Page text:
Further, that's why it started off about 11 milliamps and then it trailed off very quickly to just about one or two milliamps. So now we've seen how that bit works. It's repeated another one. This potential ptc should say positive.

Temperature coefficient thermistor increases in resistance as it gets hotter and in this case it's used almost like an electronic fuse itself heating, so it does increase in resistance. It had a rough value of 3000 ohms. The other ones did not. Let me flip this over and show you the schematic of this.

So here are the two probes, and we've got a repeat of that circuitry here. So that's. The first section of circuitry is the ac circuitry, which has a 1k ptc thermistor a much much beefier. 3.9 thousand ohm resistor and the two leds, the i've, marked it flying probe and case probe, because the case probe, as you probe it, that it will indicate the polarity.

So, for instance, if this is connected positive, the current will flow through this led and then the resistors. Then there's a bridge rectifier based on those discrete diodes. That's where i would not categorize this for industrial use, because i don't think, there's a. I don't think there's a fuse in the probe as such.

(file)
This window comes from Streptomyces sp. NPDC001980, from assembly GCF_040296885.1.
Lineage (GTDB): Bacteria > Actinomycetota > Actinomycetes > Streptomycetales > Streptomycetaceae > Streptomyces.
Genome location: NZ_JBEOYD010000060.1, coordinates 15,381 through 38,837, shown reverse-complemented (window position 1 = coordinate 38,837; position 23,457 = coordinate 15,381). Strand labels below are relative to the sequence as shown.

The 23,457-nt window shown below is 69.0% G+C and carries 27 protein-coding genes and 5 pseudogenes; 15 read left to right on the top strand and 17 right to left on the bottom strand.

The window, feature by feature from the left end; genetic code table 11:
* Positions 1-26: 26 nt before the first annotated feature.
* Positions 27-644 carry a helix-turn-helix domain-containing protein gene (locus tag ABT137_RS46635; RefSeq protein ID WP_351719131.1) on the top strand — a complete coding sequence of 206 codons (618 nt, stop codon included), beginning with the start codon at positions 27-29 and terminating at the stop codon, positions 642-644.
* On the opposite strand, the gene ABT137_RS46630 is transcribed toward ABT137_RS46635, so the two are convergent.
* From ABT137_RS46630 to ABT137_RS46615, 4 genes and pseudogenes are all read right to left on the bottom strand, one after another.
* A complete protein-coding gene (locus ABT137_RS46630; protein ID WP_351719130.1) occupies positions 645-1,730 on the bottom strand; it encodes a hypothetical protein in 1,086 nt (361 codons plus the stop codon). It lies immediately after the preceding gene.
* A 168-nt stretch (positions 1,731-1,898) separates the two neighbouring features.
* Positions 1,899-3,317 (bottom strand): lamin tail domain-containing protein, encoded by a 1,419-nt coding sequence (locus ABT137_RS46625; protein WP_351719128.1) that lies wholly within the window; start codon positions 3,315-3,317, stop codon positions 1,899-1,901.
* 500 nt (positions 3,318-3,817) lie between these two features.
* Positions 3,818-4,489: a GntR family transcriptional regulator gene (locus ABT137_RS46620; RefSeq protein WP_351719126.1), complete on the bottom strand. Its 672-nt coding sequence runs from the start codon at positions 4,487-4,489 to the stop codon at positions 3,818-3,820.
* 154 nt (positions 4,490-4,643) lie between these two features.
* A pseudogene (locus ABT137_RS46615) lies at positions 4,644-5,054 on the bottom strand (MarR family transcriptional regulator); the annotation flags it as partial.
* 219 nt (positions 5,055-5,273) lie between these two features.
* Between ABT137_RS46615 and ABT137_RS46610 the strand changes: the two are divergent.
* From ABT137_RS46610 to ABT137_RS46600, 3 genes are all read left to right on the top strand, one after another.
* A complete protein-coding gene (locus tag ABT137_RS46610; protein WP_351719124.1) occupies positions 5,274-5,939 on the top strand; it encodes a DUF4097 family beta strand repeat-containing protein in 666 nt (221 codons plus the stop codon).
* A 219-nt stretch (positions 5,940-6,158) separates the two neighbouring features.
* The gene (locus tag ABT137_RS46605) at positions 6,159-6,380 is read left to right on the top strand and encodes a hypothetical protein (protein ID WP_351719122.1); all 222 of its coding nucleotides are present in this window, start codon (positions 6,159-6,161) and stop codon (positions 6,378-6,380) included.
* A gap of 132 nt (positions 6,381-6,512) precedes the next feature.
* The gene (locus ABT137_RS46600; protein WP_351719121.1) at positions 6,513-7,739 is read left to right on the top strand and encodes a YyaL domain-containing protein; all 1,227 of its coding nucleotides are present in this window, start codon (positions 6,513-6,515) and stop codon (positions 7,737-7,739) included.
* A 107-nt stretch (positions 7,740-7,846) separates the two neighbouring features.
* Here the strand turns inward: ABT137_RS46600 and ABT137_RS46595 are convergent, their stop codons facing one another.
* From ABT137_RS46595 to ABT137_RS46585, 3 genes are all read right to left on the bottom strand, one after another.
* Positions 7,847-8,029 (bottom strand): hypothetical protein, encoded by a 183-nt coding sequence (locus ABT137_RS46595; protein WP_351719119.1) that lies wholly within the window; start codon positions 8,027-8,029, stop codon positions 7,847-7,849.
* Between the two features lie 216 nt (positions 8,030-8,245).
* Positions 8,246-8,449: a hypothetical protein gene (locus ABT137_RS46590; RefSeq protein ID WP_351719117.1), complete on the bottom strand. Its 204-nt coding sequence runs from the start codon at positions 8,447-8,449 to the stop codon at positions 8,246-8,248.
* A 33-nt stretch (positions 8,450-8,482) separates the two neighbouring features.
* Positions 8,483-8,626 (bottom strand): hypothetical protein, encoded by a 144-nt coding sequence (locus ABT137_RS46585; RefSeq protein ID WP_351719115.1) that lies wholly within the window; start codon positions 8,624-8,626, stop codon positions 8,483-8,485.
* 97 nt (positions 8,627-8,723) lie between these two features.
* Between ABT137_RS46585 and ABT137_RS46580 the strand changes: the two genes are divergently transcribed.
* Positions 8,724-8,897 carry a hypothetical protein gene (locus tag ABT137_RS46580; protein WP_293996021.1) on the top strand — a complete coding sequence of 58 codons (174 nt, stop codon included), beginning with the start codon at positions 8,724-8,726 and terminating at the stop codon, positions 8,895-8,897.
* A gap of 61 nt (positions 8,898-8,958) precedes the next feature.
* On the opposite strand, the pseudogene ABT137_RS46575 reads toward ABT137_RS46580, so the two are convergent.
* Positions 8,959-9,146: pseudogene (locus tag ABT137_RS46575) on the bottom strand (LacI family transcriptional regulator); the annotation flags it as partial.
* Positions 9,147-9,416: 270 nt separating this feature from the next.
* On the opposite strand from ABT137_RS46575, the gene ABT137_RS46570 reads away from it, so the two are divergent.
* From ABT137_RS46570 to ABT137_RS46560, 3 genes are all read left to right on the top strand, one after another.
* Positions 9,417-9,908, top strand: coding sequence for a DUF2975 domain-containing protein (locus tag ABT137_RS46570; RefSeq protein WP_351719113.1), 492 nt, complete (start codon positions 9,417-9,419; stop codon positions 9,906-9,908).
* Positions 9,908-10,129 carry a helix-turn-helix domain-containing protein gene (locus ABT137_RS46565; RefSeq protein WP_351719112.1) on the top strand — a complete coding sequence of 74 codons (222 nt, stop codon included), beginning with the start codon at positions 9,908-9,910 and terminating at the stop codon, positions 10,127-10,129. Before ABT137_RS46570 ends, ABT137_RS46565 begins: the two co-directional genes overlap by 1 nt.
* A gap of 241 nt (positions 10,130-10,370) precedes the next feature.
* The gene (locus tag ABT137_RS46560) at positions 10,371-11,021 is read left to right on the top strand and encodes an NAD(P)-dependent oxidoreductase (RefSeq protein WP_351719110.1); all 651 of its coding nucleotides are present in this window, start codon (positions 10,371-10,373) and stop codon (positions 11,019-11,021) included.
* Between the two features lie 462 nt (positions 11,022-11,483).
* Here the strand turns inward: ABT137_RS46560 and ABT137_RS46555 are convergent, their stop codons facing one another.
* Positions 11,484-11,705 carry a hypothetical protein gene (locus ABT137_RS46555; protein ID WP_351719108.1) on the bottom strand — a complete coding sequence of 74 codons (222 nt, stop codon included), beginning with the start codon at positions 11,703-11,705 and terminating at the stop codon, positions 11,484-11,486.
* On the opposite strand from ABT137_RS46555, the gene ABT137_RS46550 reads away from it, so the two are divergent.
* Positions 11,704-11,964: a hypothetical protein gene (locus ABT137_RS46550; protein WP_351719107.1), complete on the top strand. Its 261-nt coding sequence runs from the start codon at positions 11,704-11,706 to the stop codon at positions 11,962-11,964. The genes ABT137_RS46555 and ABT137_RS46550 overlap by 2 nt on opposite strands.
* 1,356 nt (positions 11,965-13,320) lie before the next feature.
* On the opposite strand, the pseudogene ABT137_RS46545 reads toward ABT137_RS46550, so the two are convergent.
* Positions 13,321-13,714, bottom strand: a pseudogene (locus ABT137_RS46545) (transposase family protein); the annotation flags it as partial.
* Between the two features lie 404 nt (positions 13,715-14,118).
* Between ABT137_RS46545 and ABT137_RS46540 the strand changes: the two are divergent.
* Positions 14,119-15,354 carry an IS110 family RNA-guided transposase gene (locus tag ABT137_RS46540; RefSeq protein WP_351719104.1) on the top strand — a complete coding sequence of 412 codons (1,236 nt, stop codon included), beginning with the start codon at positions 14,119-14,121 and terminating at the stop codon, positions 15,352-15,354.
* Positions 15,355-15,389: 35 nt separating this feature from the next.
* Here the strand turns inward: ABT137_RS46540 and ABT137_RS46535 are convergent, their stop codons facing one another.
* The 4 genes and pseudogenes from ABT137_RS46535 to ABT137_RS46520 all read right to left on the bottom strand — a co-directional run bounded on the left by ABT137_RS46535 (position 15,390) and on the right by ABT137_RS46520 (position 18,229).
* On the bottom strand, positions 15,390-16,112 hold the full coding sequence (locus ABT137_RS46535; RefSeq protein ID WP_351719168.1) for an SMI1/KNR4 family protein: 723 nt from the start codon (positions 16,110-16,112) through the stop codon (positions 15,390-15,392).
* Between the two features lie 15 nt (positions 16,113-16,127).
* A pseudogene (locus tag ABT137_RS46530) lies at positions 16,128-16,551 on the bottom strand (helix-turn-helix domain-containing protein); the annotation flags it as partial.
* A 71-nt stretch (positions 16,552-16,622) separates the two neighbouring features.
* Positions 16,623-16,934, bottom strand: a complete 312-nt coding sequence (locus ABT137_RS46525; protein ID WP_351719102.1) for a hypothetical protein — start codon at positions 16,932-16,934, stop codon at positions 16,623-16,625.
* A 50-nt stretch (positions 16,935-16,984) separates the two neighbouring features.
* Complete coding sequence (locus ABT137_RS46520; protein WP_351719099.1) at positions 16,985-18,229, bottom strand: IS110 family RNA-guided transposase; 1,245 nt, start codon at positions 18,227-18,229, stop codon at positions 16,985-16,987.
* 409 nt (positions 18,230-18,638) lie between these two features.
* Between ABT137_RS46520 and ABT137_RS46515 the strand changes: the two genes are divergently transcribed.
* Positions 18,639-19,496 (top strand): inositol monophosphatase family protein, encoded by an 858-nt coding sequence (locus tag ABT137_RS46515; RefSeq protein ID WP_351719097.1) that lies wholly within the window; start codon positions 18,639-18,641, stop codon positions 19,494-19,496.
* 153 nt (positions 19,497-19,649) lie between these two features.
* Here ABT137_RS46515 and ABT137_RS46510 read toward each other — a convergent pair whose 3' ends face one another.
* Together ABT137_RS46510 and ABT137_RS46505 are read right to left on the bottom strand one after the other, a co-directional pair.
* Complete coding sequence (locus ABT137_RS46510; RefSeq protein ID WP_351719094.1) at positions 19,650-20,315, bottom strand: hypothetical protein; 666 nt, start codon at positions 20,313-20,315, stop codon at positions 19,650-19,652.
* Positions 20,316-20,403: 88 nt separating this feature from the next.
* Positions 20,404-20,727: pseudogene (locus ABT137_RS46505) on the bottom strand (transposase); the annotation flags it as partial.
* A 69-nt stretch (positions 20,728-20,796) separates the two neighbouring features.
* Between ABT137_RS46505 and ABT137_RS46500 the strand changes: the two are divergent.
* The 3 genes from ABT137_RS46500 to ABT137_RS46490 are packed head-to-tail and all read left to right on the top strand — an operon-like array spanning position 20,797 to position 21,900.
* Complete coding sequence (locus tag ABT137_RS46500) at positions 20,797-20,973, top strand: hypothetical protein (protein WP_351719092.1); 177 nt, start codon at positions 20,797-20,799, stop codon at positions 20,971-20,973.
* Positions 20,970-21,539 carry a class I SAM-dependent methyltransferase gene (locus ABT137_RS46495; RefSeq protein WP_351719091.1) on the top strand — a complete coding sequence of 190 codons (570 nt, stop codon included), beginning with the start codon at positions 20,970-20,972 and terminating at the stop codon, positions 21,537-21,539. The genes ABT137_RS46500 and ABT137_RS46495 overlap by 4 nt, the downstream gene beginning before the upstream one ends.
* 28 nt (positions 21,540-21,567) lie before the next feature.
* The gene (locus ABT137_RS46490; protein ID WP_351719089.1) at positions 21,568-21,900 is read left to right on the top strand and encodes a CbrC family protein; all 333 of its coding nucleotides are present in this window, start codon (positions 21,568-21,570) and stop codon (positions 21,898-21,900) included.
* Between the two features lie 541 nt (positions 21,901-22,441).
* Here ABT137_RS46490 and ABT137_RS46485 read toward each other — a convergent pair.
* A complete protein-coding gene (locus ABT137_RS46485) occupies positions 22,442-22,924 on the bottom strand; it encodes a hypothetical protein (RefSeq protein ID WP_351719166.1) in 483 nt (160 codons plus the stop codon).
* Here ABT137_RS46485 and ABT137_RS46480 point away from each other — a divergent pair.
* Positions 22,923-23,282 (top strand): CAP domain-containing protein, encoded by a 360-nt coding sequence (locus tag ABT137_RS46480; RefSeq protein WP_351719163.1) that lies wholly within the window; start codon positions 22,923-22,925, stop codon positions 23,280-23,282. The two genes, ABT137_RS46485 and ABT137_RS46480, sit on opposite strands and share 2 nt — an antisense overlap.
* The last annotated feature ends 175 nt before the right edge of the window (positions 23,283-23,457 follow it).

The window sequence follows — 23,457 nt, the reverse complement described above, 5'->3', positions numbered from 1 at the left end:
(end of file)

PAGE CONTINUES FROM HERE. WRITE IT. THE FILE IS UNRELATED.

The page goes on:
There's no obvious sign of that. So you've got the two probes here with this bridge rectifier and the only thing that's likely to blow as a fuse is that the tracks there are some thin tracks. I suppose they would works a fuse, but it's not really what you want. An industrial environment as such i'd only rate this for uh home use after the distribution board i'll just put in that dot, because it's missing next section, the 12 volt section has its own 1000 ohm positive temperature coefficient thermistor another of those 3.9 k resistors and then A 12 volt an indicator led and then a zener diode to actually match that.

So this will be around about, say a 10 volts. You know or something like that. Likewise, that will be about 20 volts. You know just to give it uh, because you have to allow for the two volt drop cross led as well.